##### 40.2.3.4 Lists

Tcl has a notion of lists, but as with everything it is implemented through strings. A list is a string that contains words.

A simple list is just a space separated series of strings:

```     set a {one two three four five}
```

will set the variable `a` to the list containing the five strings shown. The empty list is denoted by an open and close curly bracket pair with nothing in between: `{}`.

For the Prolog programmer, there is much confusion between a Prolog implementation of lists and the Tcl implementation of lists. In Prolog we have a definite notion of the printed representation of a list: a list is a sequence of terms enclosed in square brackets (we ignore dot notation for now); a nested list is just another term.

In Tcl, however, a list is really just a string that conforms to a certain syntax: a string of space separated words. But in Tcl there is more than one way of generating such a string. For example,

```     set fred {a b c d}
```

sets `fred` to

```     "a b c d"
```

as does

```     set fred "a b c d"
```

because `{a b c d}` evaluates to the string `a b c d`, which has the correct syntax for a list. But what about nested lists? Those are represented in the final list-string as being contained in curly brackets. For example:

```     set fred {a b c {1 2 3} e f}
```

results in `fred` having the value

```     "a b c {1 2 3} e f"
```

The outer curly brackets from the `set` command have disappeared, which causes confusion. The curly brackets within a list denote a nested list, but there are no curly brackets at the top-level of the list. (We can't help thinking that life would have been easier if the creators of Tcl would have chosen a consistent representation for lists, as Prolog and LISP do.)

So remember: a list is really a string with a certain syntax, space separated items or words; a nested list is surrounded by curly brackets.

There are a dozen commands that operate on lists.

```     concat ?list list ...?
```

This makes a list out of a series of lists by concatenating its argument lists together. The return result is the list resulting from the concatenation.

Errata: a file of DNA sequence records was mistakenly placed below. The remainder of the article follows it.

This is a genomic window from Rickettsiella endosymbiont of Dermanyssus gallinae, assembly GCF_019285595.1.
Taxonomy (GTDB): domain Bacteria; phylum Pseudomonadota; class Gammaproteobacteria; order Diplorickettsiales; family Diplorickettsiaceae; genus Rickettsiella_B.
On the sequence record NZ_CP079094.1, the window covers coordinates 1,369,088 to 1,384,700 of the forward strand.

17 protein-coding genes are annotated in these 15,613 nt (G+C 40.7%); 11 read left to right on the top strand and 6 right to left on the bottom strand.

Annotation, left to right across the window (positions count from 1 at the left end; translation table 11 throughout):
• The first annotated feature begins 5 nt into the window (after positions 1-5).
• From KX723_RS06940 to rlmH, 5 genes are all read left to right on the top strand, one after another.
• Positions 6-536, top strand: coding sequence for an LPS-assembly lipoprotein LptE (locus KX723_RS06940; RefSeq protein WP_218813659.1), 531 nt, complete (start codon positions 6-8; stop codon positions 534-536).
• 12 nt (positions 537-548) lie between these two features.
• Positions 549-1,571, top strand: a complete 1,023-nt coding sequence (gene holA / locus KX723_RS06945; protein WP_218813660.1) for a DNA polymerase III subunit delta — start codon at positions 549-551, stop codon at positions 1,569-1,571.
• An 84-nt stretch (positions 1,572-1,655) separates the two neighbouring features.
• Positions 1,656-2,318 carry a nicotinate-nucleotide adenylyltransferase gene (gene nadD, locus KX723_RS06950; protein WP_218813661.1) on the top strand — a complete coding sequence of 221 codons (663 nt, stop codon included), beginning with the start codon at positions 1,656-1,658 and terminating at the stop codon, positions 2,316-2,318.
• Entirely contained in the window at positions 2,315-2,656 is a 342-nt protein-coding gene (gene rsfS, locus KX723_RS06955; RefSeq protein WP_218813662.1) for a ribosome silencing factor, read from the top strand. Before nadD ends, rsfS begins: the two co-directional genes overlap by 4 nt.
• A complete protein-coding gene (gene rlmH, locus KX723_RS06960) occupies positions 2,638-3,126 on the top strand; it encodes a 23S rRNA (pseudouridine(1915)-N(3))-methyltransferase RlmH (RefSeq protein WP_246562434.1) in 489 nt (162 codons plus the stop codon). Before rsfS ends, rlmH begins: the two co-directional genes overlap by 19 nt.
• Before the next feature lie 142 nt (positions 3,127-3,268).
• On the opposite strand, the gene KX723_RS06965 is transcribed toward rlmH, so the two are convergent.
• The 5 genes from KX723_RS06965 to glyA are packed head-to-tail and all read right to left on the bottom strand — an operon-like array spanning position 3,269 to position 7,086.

```     lindex list index
```

returns the index-th element of the list. The first element of a list has an index of 0.

```     linsert list index value ?value ...?
```

returns a new list in which the value arguments have been inserted in turn before the index-th element of list.

```     list ?value value ...?
```

returns a list where each element is one of the value arguments.

```     llength list
```

returns the number of elements in list list.

```     lrange list first last
```

returns a slice of a list consisting of the elements of the list list from index first until index last.

```     lreplace list first last ?value ... value?
```

returns a copy of list list but with the elements between indices first and last replaced with a list formed from the value arguments.

```     lsearch ?-exact? ?-glob? ?-regexp? list pattern
```

returns the index of the first element in the list that matches the given pattern. The type of matching done depends on which of the switch is present -exact, -glob, -regexp, is present. Default is -glob.

```     lsort ?-ascii? ?-integer? ?-real? ?-command command? ?-increasing? ?-decreasing{? list
```

returns a list, which is the original list list sorted by the chosen technique. If none of the switches supplies the intended sorting technique then the user can provide one through the -command command switch.

There are also two useful commands for converting between lists and strings:

```     join list ?joinString?
```

which concatenates the elements of the list together, with the separator joinString between them, and returns the resulting string. This can be used to construct filenames; for example:

```     set a {{} usr local bin}
set filename [join \$a /]
```

results in the variable `filename` having the value `/usr/local/bin`.

The reverse of the `join` command is the `split` command:

```     split string ?splitChars?
```

which takes the string string and splits it into string on splitChars boundaries and returns a list with the strings as elements. An example is splitting a filename into its constituent parts:

```     set a [split /usr/local/src /]
```

gives `a` the value `{{} usr local src}`, a list.